The Notorious Nu Gamma Chapter of Delta Sigma Theta Sorority, Inc. hosted the 10th Mr. Crimson & Cream Scholarship Pageant April 6 at the Charles Johnson Theater.
The event started at 7:13 p.m. which signifies the year when the Nu Gamma sisterhood was founded on Jan. 13, 1913, at Howard University by 22 collegiate women.
Despite a few technical difficulties, the audience was interactive and showed support for their fraternities through cheers and energetic dance moves throughout the night.
The audience tweeted during the show using #anighttoremember, and the tweets were read out between segments.
The pageant included four contestants: Prentiss Earl Lee Smith, Daryl Lamont Brown Jr., Ronald Everett McGhee II and Daniel Jordan Harris.
The contestants introduced themselves, showcased their talents such as singing and playing instruments and each answered a question to show why they should win the $200, $400 or $800 scholarship.
Nu Gamma Chapter President N’ninah Freelon said the pageant was aimed to give black men on campus a platform.
“The pageant signified the personal development of men on campus, as our primary focus is on our African-American community to advance and express themselves as individuals at Northwest,” Freelon said.
Delta Sigma Theta uses a Five Point Programmatic Thrust in which all programming and events fall into one of the thrusts. The thrusts are educational development, economic development, physical and mental health, political awareness and involvement, and international awareness and involvement.
Nu Gamma also hosted “Delta Week” on its campuses last week, featuring events that followed the programmatic thrust.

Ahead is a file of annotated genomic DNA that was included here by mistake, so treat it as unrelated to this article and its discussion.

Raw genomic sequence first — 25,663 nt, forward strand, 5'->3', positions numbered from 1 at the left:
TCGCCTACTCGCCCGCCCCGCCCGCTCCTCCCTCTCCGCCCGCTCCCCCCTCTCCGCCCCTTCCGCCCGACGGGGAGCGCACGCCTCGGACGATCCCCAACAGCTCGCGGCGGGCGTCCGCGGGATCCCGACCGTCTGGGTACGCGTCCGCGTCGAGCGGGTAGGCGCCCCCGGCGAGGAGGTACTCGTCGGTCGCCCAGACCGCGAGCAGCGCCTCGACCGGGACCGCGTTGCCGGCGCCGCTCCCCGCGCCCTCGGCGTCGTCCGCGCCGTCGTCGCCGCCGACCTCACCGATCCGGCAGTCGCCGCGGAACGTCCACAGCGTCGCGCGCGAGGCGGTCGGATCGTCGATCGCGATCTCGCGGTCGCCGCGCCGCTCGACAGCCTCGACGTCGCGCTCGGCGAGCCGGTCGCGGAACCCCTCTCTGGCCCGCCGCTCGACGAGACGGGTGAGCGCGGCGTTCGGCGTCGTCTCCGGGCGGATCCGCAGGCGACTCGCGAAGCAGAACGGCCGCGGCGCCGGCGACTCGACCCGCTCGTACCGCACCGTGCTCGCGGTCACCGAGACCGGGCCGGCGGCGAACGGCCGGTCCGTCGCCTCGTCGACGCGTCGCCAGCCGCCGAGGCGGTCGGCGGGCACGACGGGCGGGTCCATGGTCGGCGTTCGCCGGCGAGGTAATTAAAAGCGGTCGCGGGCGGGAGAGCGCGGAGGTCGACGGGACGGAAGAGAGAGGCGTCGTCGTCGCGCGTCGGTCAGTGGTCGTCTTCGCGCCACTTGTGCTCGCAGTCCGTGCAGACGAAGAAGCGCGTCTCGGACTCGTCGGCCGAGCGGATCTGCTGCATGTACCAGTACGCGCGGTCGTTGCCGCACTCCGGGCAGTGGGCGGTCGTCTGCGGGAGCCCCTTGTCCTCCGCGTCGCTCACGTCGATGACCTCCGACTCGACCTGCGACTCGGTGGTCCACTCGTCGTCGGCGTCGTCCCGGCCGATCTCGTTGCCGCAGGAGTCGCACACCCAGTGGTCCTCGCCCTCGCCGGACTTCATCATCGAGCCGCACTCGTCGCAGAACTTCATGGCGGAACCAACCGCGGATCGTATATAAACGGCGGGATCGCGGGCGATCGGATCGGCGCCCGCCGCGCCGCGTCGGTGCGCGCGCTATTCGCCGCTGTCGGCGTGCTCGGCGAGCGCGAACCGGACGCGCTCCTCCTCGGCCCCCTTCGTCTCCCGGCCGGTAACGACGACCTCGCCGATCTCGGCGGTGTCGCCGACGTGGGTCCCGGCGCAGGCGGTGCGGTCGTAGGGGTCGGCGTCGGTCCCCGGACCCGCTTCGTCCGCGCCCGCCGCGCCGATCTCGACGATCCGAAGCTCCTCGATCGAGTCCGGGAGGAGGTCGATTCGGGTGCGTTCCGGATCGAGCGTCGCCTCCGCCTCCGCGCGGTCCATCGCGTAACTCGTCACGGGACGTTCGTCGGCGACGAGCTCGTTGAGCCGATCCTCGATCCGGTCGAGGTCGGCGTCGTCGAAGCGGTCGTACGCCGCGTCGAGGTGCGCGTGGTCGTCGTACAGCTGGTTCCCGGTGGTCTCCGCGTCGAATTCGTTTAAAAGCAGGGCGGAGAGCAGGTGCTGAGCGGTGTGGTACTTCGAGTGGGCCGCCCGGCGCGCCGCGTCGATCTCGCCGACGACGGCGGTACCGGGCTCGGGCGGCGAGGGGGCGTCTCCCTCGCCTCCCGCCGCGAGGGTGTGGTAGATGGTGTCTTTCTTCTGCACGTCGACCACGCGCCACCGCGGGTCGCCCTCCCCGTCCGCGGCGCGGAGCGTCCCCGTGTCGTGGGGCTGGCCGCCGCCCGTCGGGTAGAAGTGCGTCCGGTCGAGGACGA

“We had an event about raising awareness to the 2020 presidential candidates, ‘Minute to Win it’ for physical and mental health, and ended the week with this pageant which served all five of the thrusts,” Freelon said.
The pageant was open to anyone and everyone, with boys volunteering to participate as well as the sorority having an open informational meeting.
Freshman Daniel Jordan Harris won the $800 scholarship.
“The whole pageant day I was excited, but when I won the scholarship, I was really happy and couldn’t stop smiling,” Harris said.
Being part of the pageant was a new experience for Harris and is something he will remember from his college experience.
“I wanted to be involved in something different, and it seemed fun, plus the scholarship will help me explore the engineering field,” Harris said.
Human services junior Prentiss Smith decided to do the pageant to get experience for his resume and practiced a lot prior to the event.
“We practiced three days a week for two hours and went over our introductions, talents and dance moves,” Smith said.
Smith won Mr. Congeniality and Mr.Cream (third place) on the night.
“The scholarship money I won will be used towards my tuition and anything school wise such as living expenses,” Smith said.